Soon, Gang-doo and family find themselves in a holding area as government officials try to sort things out. The Korean government seems to be a movie favorite target. We see the confusion, boredom and politicking of various government types while they ignore the concerns of Gang-doo, his family and everyone else. After TV news reports that the American soldier who chased the monster (guess the monster spit him out) was not dead, but alas, covered with strange “spots,” doctors warn Gang-doo not to eat anything. Why? Eating might feed the “infection”! Not to worry. The Americans are planning to spray the river area with “Agent Yellow”! Ouch. As soon as no one’s looking, Gang-doo opens a can of food. Then a cell phone rings. It’s Hyun-seo! She’s in a sewer and soon will be a monster munchie, so please come get her!

Despite his garbled pleas, no bureaucrat takes Gang-doo seriously, but his family does. Determined to save Hyun Seo, the family escapes and hijacks an ambulance; then, with the help of Dad’s cash and credit, they acquire an Agent Yellow spray truck. They’re stopped at a checkpoint, but bluff their way through, telling the guard the truck is from a secret division.

Hiding in another snack shack, they wait, rifles ready for Godzilla Junior to appear. While they eat, each family member, including Gang-doo, imagines sharing food with Hyun-seo. When the monster shows up, the bullets only make him cranky, and Nam-joo’s arrows miss. The nasty thing chases after all three and Grandpa makes the ultimate sacrifice. Goodbye Hie-bong!

Now we’re in the sewer. Hung-seo crouches in a hollow pipe embedded in the wall. Each time fish boy drops another body, Hyun-seo waits until it’s safe, then searches for a live cell phone.

Back at the river, the authorities capture Gang-doo, but the sibs get away. Somehow, Hyun-seo manages to phone Gang-doo again, giving him a better idea where she is. Looking for more ”virus” (the virus was made up to cover the pollution incident), doctors lobotomize Gang-doo. Not only does the procedure have no effect, Gang-doo seizes the opportunity to escape again. We see all three siblings figure out Hyun-seo’s location. Will they be in time?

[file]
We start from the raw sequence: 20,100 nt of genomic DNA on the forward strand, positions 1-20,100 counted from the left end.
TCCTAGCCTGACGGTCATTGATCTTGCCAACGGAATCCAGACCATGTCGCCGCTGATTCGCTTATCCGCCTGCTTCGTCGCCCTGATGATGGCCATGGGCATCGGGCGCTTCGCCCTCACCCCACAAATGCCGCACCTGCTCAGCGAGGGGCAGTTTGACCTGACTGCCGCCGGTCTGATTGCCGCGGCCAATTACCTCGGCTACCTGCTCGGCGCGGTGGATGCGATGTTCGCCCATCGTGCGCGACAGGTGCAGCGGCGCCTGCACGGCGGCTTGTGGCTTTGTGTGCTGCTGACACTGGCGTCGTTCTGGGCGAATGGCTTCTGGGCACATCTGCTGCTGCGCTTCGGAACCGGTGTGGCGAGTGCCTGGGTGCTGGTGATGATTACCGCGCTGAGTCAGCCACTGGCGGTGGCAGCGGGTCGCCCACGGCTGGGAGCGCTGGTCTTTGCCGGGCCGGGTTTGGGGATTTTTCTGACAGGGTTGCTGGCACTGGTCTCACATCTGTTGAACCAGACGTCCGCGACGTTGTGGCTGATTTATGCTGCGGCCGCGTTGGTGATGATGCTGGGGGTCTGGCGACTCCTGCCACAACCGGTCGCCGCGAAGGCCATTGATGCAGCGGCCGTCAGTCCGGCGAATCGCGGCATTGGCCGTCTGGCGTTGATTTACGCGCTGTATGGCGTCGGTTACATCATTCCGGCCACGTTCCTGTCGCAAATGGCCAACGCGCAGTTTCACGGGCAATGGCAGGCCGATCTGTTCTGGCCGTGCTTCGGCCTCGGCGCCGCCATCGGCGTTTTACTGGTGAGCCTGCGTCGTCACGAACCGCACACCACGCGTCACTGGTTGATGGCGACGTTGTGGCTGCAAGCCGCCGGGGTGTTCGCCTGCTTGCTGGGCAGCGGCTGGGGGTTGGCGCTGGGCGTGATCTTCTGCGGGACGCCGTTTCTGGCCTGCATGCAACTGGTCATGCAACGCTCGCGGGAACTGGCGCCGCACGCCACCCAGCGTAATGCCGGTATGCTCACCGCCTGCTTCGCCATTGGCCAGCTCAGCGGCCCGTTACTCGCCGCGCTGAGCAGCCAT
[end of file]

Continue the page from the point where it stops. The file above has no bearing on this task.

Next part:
Meanwhile back in the sewer, another load of groceries is dropped, including two young boys. One, five-year old Se-joo is alive and Hyun-Seo takes charge. Se-joo and his brother were homeless and hungry. As they wait for the monster to return, she comforts him by promising a variety of tasty meals they will share. She improvises a rope, managing to hook it to an overhead grid. Alas, it’s too short. Then, double alas, the monster comes back and takes a nap right under the rope. You can see the wheels turning in Hyun-seo’s mind as she calculates the risk of using fish boy as a step stool. As she tiptoes up the creature’s back, a tail whips out. Like Hyun-seo, monsters know how to play possum! Oh no!

The three siblings, each on their own path, are seeking Hyun-seo. Nam-joo shoots some arrows but almost gets eaten. Where are the authorities—the police, the U.S. Military, the Korean Army? They’re getting ready to spray Agent Yellow. Disguised as a student protester, aided by a homeless guy with a gas can, Nam-il bumps into Gang-doo and Nam-joo just as the monster reappears. They douse fish boy with gasoline as Agent Yellow wafts through the air. Ears bleeding from Agent Yellow, the siblings battle the beast as it weakens. Then Nam-joo shoots an arrow and lights the fire. Gang-doo finishes the thing off with a pole just as he sees a little hand protruding from the beast’s gullet. It must be and it is Hyun-seo! Pulling her out, he sees her other arm wrapped around the boy.

Sadly Hyun-seo is no more. It must be a Korean thing—no similar American movie would tolerate such a downer.

The Host ends in another snack shack by the river. It’s night and it’s snowing. Inside, Gang-doo ignores the television (he has changed) as he feeds Se-joo the tasty foods promised by Hyun-seo. As the little boy enjoys his meal, the “Host” sits by the window. Rifle in hand, Gang-doo guards against the unknown night.